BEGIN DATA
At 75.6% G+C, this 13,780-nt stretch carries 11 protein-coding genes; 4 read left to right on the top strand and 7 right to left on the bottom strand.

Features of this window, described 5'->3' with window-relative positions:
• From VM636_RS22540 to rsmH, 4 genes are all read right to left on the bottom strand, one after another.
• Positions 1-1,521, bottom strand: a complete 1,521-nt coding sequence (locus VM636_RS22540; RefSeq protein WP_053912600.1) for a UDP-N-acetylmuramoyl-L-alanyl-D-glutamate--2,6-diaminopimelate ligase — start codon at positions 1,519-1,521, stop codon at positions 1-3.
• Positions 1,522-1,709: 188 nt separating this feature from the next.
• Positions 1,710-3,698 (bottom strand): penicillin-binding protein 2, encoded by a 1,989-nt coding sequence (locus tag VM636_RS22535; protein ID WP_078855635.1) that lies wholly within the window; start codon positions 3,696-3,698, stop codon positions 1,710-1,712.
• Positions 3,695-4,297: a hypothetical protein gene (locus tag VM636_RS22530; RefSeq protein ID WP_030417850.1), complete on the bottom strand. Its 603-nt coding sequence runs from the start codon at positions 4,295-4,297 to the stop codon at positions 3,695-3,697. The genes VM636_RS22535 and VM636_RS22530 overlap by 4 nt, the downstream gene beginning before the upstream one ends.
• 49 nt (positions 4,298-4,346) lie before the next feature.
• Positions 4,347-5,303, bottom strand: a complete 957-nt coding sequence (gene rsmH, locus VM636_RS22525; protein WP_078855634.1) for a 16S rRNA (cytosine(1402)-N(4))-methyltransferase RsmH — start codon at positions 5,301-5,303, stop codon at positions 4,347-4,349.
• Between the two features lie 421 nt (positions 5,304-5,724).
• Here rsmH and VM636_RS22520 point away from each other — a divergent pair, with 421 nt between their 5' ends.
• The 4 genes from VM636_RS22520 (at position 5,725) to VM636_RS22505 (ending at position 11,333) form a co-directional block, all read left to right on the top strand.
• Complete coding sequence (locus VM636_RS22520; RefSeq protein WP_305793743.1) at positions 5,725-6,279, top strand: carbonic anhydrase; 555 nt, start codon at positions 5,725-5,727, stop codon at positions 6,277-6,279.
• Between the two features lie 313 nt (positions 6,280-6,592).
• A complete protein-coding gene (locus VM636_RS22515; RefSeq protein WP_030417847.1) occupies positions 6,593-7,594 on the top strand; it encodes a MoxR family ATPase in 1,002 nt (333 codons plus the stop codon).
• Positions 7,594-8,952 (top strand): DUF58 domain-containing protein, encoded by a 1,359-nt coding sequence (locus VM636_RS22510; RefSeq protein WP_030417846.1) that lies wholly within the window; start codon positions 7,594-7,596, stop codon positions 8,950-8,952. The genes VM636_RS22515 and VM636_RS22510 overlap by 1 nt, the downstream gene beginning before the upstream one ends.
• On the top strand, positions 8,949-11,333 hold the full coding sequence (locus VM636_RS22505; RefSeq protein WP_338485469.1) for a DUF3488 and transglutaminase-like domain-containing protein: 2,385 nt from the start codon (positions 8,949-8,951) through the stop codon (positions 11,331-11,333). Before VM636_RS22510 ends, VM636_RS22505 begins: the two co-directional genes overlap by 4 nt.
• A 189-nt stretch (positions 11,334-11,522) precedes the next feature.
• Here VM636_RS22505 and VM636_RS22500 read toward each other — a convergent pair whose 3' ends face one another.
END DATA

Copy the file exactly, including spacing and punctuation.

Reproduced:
At 75.6% G+C, this 13,780-nt stretch carries 11 protein-coding genes; 4 read left to right on the top strand and 7 right to left on the bottom strand.

Features of this window, described 5'->3' with window-relative positions:
• From VM636_RS22540 to rsmH, 4 genes are all read right to left on the bottom strand, one after another.
• Positions 1-1,521, bottom strand: a complete 1,521-nt coding sequence (locus VM636_RS22540; RefSeq protein WP_053912600.1) for a UDP-N-acetylmuramoyl-L-alanyl-D-glutamate--2,6-diaminopimelate ligase — start codon at positions 1,519-1,521, stop codon at positions 1-3.
• Positions 1,522-1,709: 188 nt separating this feature from the next.
• Positions 1,710-3,698 (bottom strand): penicillin-binding protein 2, encoded by a 1,989-nt coding sequence (locus tag VM636_RS22535; protein ID WP_078855635.1) that lies wholly within the window; start codon positions 3,696-3,698, stop codon positions 1,710-1,712.
• Positions 3,695-4,297: a hypothetical protein gene (locus tag VM636_RS22530; RefSeq protein ID WP_030417850.1), complete on the bottom strand. Its 603-nt coding sequence runs from the start codon at positions 4,295-4,297 to the stop codon at positions 3,695-3,697. The genes VM636_RS22535 and VM636_RS22530 overlap by 4 nt, the downstream gene beginning before the upstream one ends.
• 49 nt (positions 4,298-4,346) lie before the next feature.
• Positions 4,347-5,303, bottom strand: a complete 957-nt coding sequence (gene rsmH, locus VM636_RS22525; protein WP_078855634.1) for a 16S rRNA (cytosine(1402)-N(4))-methyltransferase RsmH — start codon at positions 5,301-5,303, stop codon at positions 4,347-4,349.
• Between the two features lie 421 nt (positions 5,304-5,724).
• Here rsmH and VM636_RS22520 point away from each other — a divergent pair, with 421 nt between their 5' ends.
• The 4 genes from VM636_RS22520 (at position 5,725) to VM636_RS22505 (ending at position 11,333) form a co-directional block, all read left to right on the top strand.
• Complete coding sequence (locus VM636_RS22520; RefSeq protein WP_305793743.1) at positions 5,725-6,279, top strand: carbonic anhydrase; 555 nt, start codon at positions 5,725-5,727, stop codon at positions 6,277-6,279.
• Between the two features lie 313 nt (positions 6,280-6,592).
• A complete protein-coding gene (locus VM636_RS22515; RefSeq protein WP_030417847.1) occupies positions 6,593-7,594 on the top strand; it encodes a MoxR family ATPase in 1,002 nt (333 codons plus the stop codon).
• Positions 7,594-8,952 (top strand): DUF58 domain-containing protein, encoded by a 1,359-nt coding sequence (locus VM636_RS22510; RefSeq protein WP_030417846.1) that lies wholly within the window; start codon positions 7,594-7,596, stop codon positions 8,950-8,952. The genes VM636_RS22515 and VM636_RS22510 overlap by 1 nt, the downstream gene beginning before the upstream one ends.
• On the top strand, positions 8,949-11,333 hold the full coding sequence (locus VM636_RS22505; RefSeq protein WP_338485469.1) for a DUF3488 and transglutaminase-like domain-containing protein: 2,385 nt from the start codon (positions 8,949-8,951) through the stop codon (positions 11,331-11,333). Before VM636_RS22510 ends, VM636_RS22505 begins: the two co-directional genes overlap by 4 nt.
• A 189-nt stretch (positions 11,334-11,522) precedes the next feature.
• Here VM636_RS22505 and VM636_RS22500 read toward each other — a convergent pair whose 3' ends face one another.